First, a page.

“I didn’t grow up listening to jazz — the Miles I knew was from the ’80s,” Victor says. “I started studying with Jody [Davis] Whitfield who told me, ‘If you really want to learn, just listen to jazz for two or three years.’ That was some of the best advice I got.” She learned the repertoire while working day jobs on the side.

Also in 1991, she landed a three-month gig in at a club in Fukui, Japan, singing standards. She advertised for an accompanist in New York and Bertha Hope — widow of Monk buddy Elmo Hope, and a serious pianist in her own right — applied. Victor says, “We had a ball, working four sets a night, six nights a week. Bertha explained a lot to me, let me know what potential I had as a singer.”

Victor gave up permanent day jobs to spend more time on music. But she felt she’d hit a ceiling. “I wasn’t good enough to work in New York, and I wanted to develop my craft. It seemed a good idea to move to Europe,” she says. In ’94 her friend singer Ingram Washington invited her to visit in Amsterdam, took her around to all his gigs and had her sit in. She made a good enough impression he was able to line up more than dozen engagements for her to play on a return visit. She decided to stay.

It changed everything. She met, and eventually married, bass guitarist Jochem van Dijk, one of those stern-looking Dutchmen who’s a softie at heart. Investigating his record collection she discovered Herbie Nichols — Dutch jazz fans love him — and decided to set lyrics to his “House Party Starting.” She wasn’t sure she’d transcribed the music correctly, so she contacted Nichols expert and Amsterdam scene guru Misha Mengelberg, the beginning of a long association. In 2010, she did a little West European tour as a guest with his ICP Orchestra, singing Nichols, Monk and Mengelberg (the last in Dutch, with a good accent). On the intro to “‘Round Midnight,” Mengelberg on piano might sprint a bar or two ahead of the melody, as bassist Ernst Glerum lagged a couple bars behind (or vice versa), and drummer Han Bennink dropped distracting bombs. Victor sailed right on through, unfazed. The band adored her.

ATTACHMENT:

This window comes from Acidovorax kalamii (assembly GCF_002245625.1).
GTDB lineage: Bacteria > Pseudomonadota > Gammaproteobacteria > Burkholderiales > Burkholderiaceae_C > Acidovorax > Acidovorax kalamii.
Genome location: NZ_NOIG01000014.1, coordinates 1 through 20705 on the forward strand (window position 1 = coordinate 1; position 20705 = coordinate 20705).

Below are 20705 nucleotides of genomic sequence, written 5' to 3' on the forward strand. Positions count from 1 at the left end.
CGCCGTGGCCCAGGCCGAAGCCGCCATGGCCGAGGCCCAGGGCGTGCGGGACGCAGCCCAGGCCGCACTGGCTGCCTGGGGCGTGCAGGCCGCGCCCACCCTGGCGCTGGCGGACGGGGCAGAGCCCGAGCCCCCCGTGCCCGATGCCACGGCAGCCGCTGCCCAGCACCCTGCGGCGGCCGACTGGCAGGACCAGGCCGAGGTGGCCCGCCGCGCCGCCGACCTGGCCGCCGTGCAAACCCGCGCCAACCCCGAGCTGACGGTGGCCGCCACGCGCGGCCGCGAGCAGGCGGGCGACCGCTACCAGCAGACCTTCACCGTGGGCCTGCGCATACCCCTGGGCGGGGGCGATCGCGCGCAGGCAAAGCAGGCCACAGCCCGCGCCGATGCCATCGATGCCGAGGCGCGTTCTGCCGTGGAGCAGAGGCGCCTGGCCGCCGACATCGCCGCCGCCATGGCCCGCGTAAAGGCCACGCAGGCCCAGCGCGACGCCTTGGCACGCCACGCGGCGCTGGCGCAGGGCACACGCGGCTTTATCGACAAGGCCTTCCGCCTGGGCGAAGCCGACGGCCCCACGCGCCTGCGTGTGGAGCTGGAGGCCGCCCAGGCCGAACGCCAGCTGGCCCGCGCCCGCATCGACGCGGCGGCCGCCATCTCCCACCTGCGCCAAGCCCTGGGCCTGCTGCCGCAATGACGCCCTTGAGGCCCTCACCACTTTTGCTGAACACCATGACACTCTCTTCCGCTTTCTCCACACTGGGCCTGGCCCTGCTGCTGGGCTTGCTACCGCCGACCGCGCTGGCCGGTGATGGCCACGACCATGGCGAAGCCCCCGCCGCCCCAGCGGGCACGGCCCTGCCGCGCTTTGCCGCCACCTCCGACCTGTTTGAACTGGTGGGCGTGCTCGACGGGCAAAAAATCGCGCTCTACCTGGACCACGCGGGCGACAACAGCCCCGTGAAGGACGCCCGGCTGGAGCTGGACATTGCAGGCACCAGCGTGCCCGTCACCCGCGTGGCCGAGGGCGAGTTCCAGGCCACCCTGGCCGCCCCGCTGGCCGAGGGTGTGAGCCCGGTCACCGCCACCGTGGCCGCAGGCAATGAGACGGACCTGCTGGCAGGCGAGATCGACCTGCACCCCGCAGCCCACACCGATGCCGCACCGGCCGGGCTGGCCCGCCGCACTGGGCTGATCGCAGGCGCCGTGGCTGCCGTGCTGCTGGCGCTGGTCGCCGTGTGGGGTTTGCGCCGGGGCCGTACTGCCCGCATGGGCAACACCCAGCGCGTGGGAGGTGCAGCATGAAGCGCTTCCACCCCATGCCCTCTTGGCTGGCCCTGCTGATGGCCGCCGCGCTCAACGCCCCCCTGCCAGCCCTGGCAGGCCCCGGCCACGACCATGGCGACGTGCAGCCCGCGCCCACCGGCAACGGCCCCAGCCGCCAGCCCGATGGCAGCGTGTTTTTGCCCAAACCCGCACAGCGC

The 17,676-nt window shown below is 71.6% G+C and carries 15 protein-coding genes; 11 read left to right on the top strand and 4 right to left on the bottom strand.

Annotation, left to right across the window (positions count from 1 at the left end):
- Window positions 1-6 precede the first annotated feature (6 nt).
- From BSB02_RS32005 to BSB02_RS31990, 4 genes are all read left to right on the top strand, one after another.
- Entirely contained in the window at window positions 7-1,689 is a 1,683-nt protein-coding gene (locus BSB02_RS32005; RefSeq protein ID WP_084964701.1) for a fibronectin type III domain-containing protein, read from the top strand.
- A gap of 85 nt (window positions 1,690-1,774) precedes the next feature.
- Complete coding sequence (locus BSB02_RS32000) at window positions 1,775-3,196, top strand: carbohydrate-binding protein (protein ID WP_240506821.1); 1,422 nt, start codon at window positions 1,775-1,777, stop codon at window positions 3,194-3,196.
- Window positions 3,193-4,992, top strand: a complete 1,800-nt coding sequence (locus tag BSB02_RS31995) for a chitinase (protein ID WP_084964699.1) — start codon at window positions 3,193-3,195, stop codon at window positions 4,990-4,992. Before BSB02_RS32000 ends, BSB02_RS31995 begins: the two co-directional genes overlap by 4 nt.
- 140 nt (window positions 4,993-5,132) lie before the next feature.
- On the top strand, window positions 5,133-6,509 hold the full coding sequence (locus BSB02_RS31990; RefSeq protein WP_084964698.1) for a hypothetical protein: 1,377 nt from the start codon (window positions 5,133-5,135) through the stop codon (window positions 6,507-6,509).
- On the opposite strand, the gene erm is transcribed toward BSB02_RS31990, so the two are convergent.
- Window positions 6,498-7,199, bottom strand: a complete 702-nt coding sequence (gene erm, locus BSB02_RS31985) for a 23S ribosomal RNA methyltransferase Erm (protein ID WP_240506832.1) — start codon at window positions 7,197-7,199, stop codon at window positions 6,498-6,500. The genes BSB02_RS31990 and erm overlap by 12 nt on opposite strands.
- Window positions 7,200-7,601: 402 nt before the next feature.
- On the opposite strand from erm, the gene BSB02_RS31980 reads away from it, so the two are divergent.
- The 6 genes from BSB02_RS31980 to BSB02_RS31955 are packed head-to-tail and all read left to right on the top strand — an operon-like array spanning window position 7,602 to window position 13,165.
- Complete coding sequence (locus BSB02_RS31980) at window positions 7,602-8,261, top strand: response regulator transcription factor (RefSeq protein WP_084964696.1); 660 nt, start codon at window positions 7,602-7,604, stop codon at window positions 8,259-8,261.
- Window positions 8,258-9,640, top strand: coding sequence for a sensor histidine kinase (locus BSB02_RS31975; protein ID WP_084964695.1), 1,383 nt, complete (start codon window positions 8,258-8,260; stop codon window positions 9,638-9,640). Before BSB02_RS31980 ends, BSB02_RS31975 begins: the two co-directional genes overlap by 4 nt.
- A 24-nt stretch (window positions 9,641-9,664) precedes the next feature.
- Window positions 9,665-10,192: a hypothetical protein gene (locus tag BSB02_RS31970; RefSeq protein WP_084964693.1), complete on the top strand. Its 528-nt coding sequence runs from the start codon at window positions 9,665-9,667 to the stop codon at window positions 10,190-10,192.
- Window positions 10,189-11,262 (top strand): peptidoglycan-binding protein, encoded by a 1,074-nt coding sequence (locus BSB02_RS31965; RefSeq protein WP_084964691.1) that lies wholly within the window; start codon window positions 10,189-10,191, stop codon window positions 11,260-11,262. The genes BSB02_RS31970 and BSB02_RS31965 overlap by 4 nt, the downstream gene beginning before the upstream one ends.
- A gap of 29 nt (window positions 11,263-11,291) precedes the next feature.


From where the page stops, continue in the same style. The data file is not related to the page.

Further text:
She recorded “House Party Starting” on her sophomore album Darker than Blue, recorded in New York in 2003, with among others pianist Vijay Iyer, bassist John Hébert and Dutch guitarist Anton Goudsmit, whose spiky style pointed the way toward Victor’s future. That was also the year she repatriated, with Jochem’s encouragement. “I felt, now I could compete here. Now I had something to say. But I still considered myself a straight-ahead jazz vocalist.”

‘‘If you really want to learn, just listen to jazz for two or three years.’ That was some of the best advice I got.’

That soon began to change. While still in Amsterdam, she and Jochem had begun writing songs together. At first, he wrote the music and she the words, though gradually their roles have intermingled. In 2005, she put together the Fay Victor Ensemble, originally a quartet with drums. FVE’s The Freesong Suite grew out of a method she and Mengelberg had used on an Amsterdam quartet concert earlier in 2008: With the set list as a guide, they’d improvise their way out of one tune and toward the next, in a slippery continuous suite. “With improvised segues, the listener couldn’t tell where one tune ended and the next began. I didn’t want that division to be so crystal-clear.” Compared to Absinthe & Vermouth, the jazz influences on her writing are closer to the surface on The Freesong Suite (while the guitar playing’s even rockier). The wispy opener “Seasons” shows the influence of another American singer based in Holland in the ’90s, pioneering free jazz vocalist Jeanne Lee.

Victor deploys the freesong method again on Absinthe & Vermouth‘s “I’m on a Mission/Paper Cup” where the band improvises its way from one song to the other — as on stage, where the process might take three minutes, or 20. The ExPosed Blues Duo uses the same method on traditional material, stringing together blues, spirituals, Monk and Ellington tunes — songs that can bring out Victor’s swingy Carmen McRae side.

“With the Ensemble, I wanted to treat the voice as one of the instruments — not have the voice out front. Integrating lyrics set to melodies with lyrics used in improvisation continues to be difficult but we have lots of fun trying,” Victor says. “The entire concept of the FVE is an experiment in constant development. When I started the group I wanted a ‘fight’ in the music. I likened it to a sparring match where we all maintain our individuality and negotiate teamwork from an anarchistic core. But then a few years in, I didn’t want that sort of fight anymore. I wanted better clarity in the music, and to be heard.”

An amicable parting with drummer Michael “T.A.” Thompson was part of that process. The Ensemble on Absinthe & Vermouth is tighter, the tunes stronger, with Ken Filiano’s bowed bass sometimes functioning like a second voice.

At the same time, Victor’s circle is growing wider — last fall, she appeared on Trombone for Lovers by Nichols champion Roswell Rudd. In one two-week period in November, she performed in ad hoc settings with Boston free-jazz guitarist Joe Morris, with new drum hero Tyshawn Sorey and with Dutch vocal gymnast Jaap Blonk — diverse collaborators who hint at her conceptual range, and her increasing visibility. After decades on the outside, Fay Victor brings it all back home.